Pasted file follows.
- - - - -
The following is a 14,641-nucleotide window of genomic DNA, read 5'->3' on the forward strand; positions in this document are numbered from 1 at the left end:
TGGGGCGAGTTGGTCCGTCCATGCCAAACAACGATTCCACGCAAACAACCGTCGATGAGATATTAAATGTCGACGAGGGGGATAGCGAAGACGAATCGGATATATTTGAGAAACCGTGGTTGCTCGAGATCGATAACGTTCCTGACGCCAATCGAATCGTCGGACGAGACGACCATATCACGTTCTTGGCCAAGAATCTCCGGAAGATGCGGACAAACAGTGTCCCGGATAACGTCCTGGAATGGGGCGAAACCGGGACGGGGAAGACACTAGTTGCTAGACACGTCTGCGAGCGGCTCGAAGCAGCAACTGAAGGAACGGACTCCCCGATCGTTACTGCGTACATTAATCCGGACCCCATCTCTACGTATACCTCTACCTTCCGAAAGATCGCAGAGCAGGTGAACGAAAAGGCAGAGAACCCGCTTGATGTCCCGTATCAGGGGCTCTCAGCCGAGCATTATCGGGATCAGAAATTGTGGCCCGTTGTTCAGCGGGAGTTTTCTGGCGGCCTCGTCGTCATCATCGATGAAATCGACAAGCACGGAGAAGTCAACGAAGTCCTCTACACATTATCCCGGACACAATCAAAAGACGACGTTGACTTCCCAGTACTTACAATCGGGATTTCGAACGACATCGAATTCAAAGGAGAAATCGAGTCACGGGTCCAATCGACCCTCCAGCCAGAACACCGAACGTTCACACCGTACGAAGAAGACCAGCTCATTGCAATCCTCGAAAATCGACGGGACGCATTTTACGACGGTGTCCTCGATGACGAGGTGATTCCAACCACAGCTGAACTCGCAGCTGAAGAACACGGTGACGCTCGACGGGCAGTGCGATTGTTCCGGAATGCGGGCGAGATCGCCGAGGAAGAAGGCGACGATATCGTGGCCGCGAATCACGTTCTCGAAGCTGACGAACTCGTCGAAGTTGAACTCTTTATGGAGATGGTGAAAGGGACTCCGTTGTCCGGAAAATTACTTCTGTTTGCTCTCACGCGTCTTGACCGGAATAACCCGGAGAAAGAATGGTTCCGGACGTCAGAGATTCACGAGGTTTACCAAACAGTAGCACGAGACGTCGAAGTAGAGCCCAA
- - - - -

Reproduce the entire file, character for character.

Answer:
The following is a 14,641-nucleotide window of genomic DNA, read 5'->3' on the forward strand; positions in this document are numbered from 1 at the left end:
TGGGGCGAGTTGGTCCGTCCATGCCAAACAACGATTCCACGCAAACAACCGTCGATGAGATATTAAATGTCGACGAGGGGGATAGCGAAGACGAATCGGATATATTTGAGAAACCGTGGTTGCTCGAGATCGATAACGTTCCTGACGCCAATCGAATCGTCGGACGAGACGACCATATCACGTTCTTGGCCAAGAATCTCCGGAAGATGCGGACAAACAGTGTCCCGGATAACGTCCTGGAATGGGGCGAAACCGGGACGGGGAAGACACTAGTTGCTAGACACGTCTGCGAGCGGCTCGAAGCAGCAACTGAAGGAACGGACTCCCCGATCGTTACTGCGTACATTAATCCGGACCCCATCTCTACGTATACCTCTACCTTCCGAAAGATCGCAGAGCAGGTGAACGAAAAGGCAGAGAACCCGCTTGATGTCCCGTATCAGGGGCTCTCAGCCGAGCATTATCGGGATCAGAAATTGTGGCCCGTTGTTCAGCGGGAGTTTTCTGGCGGCCTCGTCGTCATCATCGATGAAATCGACAAGCACGGAGAAGTCAACGAAGTCCTCTACACATTATCCCGGACACAATCAAAAGACGACGTTGACTTCCCAGTACTTACAATCGGGATTTCGAACGACATCGAATTCAAAGGAGAAATCGAGTCACGGGTCCAATCGACCCTCCAGCCAGAACACCGAACGTTCACACCGTACGAAGAAGACCAGCTCATTGCAATCCTCGAAAATCGACGGGACGCATTTTACGACGGTGTCCTCGATGACGAGGTGATTCCAACCACAGCTGAACTCGCAGCTGAAGAACACGGTGACGCTCGACGGGCAGTGCGATTGTTCCGGAATGCGGGCGAGATCGCCGAGGAAGAAGGCGACGATATCGTGGCCGCGAATCACGTTCTCGAAGCTGACGAACTCGTCGAAGTTGAACTCTTTATGGAGATGGTGAAAGGGACTCCGTTGTCCGGAAAATTACTTCTGTTTGCTCTCACGCGTCTTGACCGGAATAACCCGGAGAAAGAATGGTTCCGGACGTCAGAGATTCACGAGGTTTACCAAACAGTAGCACGAGACGTCGAAGTAGAGCCCAA